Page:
With his mane of ringlets and lean, tall physique and laid back manner, Brian May is every inch the (aging) rock star. However, there is much more to this guitarist than meets the eye. Brian May, CBE, PhD, FRAS (Fellow of Royal Astronomical Society), guitarist, songwriter, producer, performer, and founding member of legendary rock band Queen is also a doctor of Astrophysics, an authority on 3D stereoscopic photography, and a passionate campaigner for animal rights.
Last year, Mr May helped organise Asteroid Awareness Day to tell people about the dangers of asteroid collisions and galvanise research into the field. Mr May and his fellow astrophysicists consider possible asteroid impacts a very real threat to our little blue planet.
In the late Cretaceous Period, some 68 million years ago, a huge asteroid hit the earth. It left a crater with a radius of about 200 kilometres in Mexico’s Yucatan Peninsula. The impact also caused a global catastrophe which led to the extinction of the larger dinosaurs. Scientists believe that asteroids or comets are likely to collide with our planet every ten million years or so.
Asteroid Day took place on 30 June 2015, the anniversary of a 1908 asteroid strike which flattened around 2,000 square kilometres of conifer forest along the banks of the Podkamennaya Tunguska River in a remote corner of Siberia. That day, a huge space rock exploded in the air with a force equivalent to that of a large hydrogen bomb.
“The more we learn about asteroid impacts, the clearer it becomes that the human race has been living on borrowed time,” Mr May says. “We are currently aware of less than one percent of objects comparable to the one featured in the Tunguska Event. Nobody knows when the next big one will hit.”
A strike of similar magnitude could destroy all of London within the M25 perimeter. Smaller space rocks, such as the twenty metre wide meteorite that last year struck Chelyabinsk, a city just east of the Ural Mountains in Russia, are much more common.
Over a hundred astronauts, artists, technologists, and scientists – including Richard Dawkins, Peter Gabriel, Jim Lovell, Lord Martin Rees, and Brian Cox – have co-signed a declaration calling on governments, private companies, and philanthropists to urgently get behind a massive scientific drive to spot and track asteroids with a view to developing techniques for diverting them away from earth.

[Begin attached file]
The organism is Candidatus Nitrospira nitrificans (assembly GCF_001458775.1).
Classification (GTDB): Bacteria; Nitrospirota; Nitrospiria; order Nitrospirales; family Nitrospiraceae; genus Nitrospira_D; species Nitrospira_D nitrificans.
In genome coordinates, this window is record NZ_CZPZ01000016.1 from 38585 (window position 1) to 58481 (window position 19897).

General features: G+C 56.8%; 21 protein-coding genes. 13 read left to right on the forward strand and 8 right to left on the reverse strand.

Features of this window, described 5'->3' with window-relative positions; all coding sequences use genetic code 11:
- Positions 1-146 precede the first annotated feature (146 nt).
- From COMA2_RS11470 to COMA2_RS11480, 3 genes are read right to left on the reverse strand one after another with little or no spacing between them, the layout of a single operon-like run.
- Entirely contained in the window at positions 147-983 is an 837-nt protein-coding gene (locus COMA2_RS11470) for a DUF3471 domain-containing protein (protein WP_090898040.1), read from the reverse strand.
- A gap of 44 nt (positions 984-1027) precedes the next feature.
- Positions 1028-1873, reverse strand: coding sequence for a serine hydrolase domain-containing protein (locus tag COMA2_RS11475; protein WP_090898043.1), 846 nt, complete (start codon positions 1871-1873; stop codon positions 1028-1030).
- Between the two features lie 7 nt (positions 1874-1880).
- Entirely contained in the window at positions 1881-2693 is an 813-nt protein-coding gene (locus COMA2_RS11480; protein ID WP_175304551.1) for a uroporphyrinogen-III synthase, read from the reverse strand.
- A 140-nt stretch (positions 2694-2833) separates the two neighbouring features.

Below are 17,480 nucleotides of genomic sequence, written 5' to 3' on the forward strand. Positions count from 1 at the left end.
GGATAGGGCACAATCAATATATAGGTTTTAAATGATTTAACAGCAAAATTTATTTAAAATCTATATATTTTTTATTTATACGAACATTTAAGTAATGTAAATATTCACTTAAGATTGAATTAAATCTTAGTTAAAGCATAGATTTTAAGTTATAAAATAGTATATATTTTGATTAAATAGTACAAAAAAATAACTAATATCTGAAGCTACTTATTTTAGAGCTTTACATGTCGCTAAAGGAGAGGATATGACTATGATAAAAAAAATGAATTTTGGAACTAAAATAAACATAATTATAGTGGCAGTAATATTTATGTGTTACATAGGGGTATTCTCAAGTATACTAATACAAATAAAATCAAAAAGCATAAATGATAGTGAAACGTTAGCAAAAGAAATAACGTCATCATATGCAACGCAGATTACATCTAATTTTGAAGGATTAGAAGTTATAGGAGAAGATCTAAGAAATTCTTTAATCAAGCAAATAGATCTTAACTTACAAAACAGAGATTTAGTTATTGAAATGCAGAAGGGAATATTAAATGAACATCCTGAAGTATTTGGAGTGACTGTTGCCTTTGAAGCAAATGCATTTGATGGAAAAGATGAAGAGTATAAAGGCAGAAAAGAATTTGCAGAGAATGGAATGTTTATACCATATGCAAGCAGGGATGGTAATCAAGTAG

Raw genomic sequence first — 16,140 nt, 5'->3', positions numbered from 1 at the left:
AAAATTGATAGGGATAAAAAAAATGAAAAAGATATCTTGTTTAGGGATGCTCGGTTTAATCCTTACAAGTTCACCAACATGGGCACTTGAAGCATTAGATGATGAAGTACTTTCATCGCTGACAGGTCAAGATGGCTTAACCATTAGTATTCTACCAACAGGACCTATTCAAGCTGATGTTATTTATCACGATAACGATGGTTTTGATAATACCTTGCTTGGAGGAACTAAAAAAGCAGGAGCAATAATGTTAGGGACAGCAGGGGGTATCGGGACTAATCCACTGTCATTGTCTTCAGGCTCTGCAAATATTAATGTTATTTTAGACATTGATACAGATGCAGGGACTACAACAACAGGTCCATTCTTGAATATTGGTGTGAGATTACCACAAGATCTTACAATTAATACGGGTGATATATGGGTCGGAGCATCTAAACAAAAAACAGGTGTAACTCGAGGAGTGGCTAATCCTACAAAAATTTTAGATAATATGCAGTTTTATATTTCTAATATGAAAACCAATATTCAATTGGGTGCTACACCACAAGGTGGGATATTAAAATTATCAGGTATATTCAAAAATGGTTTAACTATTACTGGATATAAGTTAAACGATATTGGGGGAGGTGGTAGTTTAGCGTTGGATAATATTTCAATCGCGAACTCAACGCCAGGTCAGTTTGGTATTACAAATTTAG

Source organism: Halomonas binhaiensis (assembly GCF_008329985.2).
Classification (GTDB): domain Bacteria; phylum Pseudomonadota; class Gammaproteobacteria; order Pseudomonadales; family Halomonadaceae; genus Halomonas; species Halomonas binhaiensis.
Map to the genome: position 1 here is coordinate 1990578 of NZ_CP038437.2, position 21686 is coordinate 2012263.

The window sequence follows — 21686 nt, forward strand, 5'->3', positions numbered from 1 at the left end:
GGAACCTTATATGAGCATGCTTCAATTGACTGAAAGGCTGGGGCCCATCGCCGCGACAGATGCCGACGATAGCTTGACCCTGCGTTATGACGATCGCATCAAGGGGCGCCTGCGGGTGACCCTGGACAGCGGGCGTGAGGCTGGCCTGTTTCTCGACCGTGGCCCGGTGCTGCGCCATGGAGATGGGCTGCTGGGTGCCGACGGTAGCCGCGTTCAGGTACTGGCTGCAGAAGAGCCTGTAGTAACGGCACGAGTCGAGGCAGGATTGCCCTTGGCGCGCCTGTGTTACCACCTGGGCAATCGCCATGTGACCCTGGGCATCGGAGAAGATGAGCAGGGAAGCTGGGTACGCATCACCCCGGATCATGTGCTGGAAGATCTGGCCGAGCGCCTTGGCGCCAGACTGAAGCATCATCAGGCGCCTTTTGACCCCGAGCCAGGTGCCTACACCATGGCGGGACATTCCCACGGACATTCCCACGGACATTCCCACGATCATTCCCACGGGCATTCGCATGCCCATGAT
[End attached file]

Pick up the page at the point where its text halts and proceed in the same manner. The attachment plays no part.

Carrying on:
The first stage of this initiative is already underway: state-of-the-art telescopes scan the night sky for earth-bound asteroids. The Pan-Starrs (Panoramic Survey Telescope and Rapid Response System) in Hawaii continuously surveys the skies for moving and near-earth objects that threaten impact events. The new Large Synoptic Survey Telescope currently being built in Chile’s Atacama Desert will shortly join the hunt for asteroids as small as a hundred metres across.
Ideas for protecting the earth from asteroid impact may often seem whacky, but developing future technology requires serious out-of-the-box thinking. Suggestions include slamming a massive spacecraft into the menacing object to nudge its trajectory clear of earth. Another idea is to fly a spacecraft close to the asteroid to act as a gravity tractor, using its gravitational field to deflect the rock’s trajectory. Asteroid Awareness Day hopes to uncover more interesting ideas for dealing with wayward heavenly objects.
Mr May’s interest in astrophysics is longstanding. In the mid-1970s, as he was studying towards a PhD in Astronomy, Queen shot to the top of the charts. Understandably, Mr May abandoned college for the life of a star. However, in 2006 he returned to update and finish his thesis on the motions of interplanetary dust which earned him a PhD from Imperial College, London. Mr May subsequently accepted a post of visiting researcher at Imperial where he continues his work in astronomy.
In 2006, the former rock start co-authored Bang! The Complete History of the Universe with Sir Patrick Moore and Dr Chris Lintott. The book has now been published in twenty languages and was followed in 2012 by The Cosmic Tourist.
Switching from a star on the charts to charting the stars (and their debris), Mr May has become a regular on the iconic BBC television programme The Sky at Night. The breadth of Mr May’s interests makes him a modern renaissance man – one of the last of his kind.